Net Neutrality: The Storm before the Lull?

By Peter Bernstein May 09, 2014

For those of us who reside in the U.S. and are of a certain age we remember a famous 1970s commercial by Chiffon Margarine which ended with matronly advice that, “It’s not nice to fool mother nature!” And, while the Internet is not quite Mother Nature, Federal Communications Commission (FCC) Chairman Tom Wheeler must be feeling these days that it is not nice to fool with the open Internet. Indeed, the storm of protests that greeted his decision to put out a Notice of Proposed Rulemaking back on April 24 to revise the Commission’s Open Internet regime in the wake of the Supreme Court Verizon v. FCC decision that struck down the current regulatory framework, has been nothing short of a class 5 hurricane.

As the May 15 date for a formal vote on opening the NPR draws close the Chairman’s challenges have started to multiply. Given the incredibly forceful statements pro and con to what is supposed to be in the NPR from a extremely diverse landscape of consumer, commercial and political interests the past few weeks it seemed hard to imagine that the winds of war could grow stronger, but they have.

Lots of parties heard from    

Let’s just say it has been a busy week for those with opinions.  A few highlights include:

  • The May 6 warning from Republican Commission Michael O’Reilly published in the widely read political site The Hill, that he fears the FCC’s use of Section 706 to patrol Internet discriminatory practices was a grab for power that was unwarranted and dangerous.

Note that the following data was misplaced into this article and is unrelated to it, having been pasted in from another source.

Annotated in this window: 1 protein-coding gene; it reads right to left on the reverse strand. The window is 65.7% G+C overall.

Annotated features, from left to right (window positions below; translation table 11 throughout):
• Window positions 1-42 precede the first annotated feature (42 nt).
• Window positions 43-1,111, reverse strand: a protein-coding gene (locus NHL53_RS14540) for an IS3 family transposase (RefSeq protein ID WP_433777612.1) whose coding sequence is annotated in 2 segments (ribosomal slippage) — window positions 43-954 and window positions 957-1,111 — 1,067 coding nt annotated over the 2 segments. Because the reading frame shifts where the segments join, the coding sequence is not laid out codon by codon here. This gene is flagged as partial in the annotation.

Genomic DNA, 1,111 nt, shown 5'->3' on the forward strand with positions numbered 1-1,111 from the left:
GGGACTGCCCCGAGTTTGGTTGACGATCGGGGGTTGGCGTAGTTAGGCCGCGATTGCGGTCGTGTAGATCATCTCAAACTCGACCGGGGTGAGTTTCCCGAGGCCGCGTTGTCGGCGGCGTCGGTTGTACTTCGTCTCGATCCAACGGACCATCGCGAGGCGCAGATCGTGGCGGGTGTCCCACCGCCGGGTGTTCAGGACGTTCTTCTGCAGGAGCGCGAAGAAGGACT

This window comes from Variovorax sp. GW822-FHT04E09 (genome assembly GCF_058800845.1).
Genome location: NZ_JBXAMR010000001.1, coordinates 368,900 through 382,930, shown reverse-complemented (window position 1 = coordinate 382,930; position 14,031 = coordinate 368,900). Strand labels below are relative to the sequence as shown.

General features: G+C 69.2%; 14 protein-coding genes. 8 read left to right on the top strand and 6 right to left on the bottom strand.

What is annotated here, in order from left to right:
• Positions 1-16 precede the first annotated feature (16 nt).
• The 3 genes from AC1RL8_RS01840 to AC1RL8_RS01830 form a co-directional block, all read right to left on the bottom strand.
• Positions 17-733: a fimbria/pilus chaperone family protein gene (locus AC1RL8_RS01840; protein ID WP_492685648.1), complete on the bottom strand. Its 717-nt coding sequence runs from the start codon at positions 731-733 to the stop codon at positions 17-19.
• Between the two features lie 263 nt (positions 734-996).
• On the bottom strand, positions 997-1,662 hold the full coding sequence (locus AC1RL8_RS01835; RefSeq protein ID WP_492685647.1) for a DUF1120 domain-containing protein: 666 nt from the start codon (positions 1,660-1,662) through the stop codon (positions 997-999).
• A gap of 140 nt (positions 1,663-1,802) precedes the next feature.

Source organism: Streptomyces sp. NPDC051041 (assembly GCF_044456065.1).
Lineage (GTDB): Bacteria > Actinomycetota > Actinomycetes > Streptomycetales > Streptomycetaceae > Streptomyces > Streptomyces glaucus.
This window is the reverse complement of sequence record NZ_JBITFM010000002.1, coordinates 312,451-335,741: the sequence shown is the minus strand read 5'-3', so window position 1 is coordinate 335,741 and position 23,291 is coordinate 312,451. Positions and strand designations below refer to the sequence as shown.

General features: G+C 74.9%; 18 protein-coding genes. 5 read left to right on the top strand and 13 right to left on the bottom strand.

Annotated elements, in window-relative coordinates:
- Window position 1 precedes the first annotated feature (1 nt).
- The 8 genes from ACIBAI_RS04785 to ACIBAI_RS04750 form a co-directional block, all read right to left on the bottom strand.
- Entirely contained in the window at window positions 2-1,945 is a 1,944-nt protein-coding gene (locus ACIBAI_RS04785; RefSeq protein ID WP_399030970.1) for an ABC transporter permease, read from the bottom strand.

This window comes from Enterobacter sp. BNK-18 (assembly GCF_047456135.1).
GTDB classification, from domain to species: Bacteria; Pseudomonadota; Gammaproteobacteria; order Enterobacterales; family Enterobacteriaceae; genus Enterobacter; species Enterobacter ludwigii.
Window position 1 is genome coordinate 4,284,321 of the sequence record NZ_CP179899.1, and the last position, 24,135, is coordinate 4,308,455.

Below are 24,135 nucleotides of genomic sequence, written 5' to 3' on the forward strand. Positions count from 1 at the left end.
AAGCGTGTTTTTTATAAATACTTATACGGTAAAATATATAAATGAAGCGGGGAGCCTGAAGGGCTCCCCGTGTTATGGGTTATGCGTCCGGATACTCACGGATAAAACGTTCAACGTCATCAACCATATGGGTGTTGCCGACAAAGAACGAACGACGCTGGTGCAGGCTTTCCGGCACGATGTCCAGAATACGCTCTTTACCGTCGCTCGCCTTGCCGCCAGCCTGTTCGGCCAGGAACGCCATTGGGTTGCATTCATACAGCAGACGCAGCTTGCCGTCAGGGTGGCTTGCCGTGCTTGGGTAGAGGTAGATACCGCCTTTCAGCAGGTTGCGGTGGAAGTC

• The May 7 letter from 129 tech companies which included the likes of Microsoft, Netflix, Facebook and Amazon, imploring the FCC to not create an Internet with tiered pricing which they believe would stifle innovation and kill competition.
  • The May 7 speech by Democratic Commissioner Jessica Rosenworcel who feels the Chairman needs to delay action on the NPR due to the “torrent of public response.”
  • The May 8 letter to the Chairman from 50 major venture capital firms that said the proposed net neutrality plan would upend the entrepreneurial climate of Silicon Valley and ultimately harm consumers.
  • The public pronouncements and a blog by the other Democrat on the five-member panel, Mignon Clyburn that she continues to oppose the idea of an Internet fast land that this is, “An opportunity for the commission “to take a fresh look and evaluate our policy in light of the many developments that have occurred over the last four years.”
  • The May 8 release from Republican Commissioner Ajit Pai that was short and sweet, I have grave concerns about the Chairman’s proposal on Internet regulation and do not  believe it should be considered at the Commission’s May meeting. Instead, I believe that the Commission should focus for the next week on getting the rules for the incentive auction right.”

What also needs to be noted is that a defiant Wheeler said on Thursday he plans on moving forward. In addition, the FCC has created a new inbox for the public to share their feelings on the subject at openinternet@fcc.gov.

So there you have the week that was. What happens in the week ahead is problematic to say the least. While the howls from various sectors about concerns over their ox being gored were a given, the fact that the Chairman is facing such strong headwinds from his fellow commissioners is “concerning” to say the least. As a politically astute vet of Washington, D.C., Wheeler cannot be pleased with the atmospherics of getting the NPR moving based on the lack of support from the two Republican commissioners and the issues his fellow Democrats have about pushing ahead.  In short, the votes do not appear to be there to proceed, albeit there does seem to be an opportunity for delay rather than killing the effort entirely.